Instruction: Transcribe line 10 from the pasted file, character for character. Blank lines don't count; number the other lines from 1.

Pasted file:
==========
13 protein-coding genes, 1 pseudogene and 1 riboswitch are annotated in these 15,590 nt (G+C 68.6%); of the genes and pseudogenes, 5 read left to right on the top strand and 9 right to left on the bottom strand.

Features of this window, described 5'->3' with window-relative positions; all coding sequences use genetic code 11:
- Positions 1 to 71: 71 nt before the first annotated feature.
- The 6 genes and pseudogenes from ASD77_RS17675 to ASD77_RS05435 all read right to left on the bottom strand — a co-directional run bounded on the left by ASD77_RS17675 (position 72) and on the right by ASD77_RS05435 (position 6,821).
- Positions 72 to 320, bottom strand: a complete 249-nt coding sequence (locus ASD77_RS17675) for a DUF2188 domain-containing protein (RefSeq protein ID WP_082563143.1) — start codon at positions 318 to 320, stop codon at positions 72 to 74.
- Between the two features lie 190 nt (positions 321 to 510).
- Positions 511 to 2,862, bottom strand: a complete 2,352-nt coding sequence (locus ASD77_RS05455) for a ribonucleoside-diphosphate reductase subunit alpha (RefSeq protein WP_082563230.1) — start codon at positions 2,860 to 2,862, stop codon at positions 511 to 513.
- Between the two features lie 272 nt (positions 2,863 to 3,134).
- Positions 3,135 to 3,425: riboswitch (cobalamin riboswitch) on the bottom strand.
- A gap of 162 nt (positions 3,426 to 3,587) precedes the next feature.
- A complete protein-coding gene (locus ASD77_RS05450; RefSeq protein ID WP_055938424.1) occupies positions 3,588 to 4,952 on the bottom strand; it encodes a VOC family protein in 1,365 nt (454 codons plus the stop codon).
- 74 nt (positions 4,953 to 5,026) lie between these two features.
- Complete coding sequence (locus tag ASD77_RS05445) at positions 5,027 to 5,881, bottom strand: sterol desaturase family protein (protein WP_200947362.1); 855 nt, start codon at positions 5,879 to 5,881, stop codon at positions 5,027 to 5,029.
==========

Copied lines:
- A gap of 162 nt (positions 3,426 to 3,587) precedes the next feature.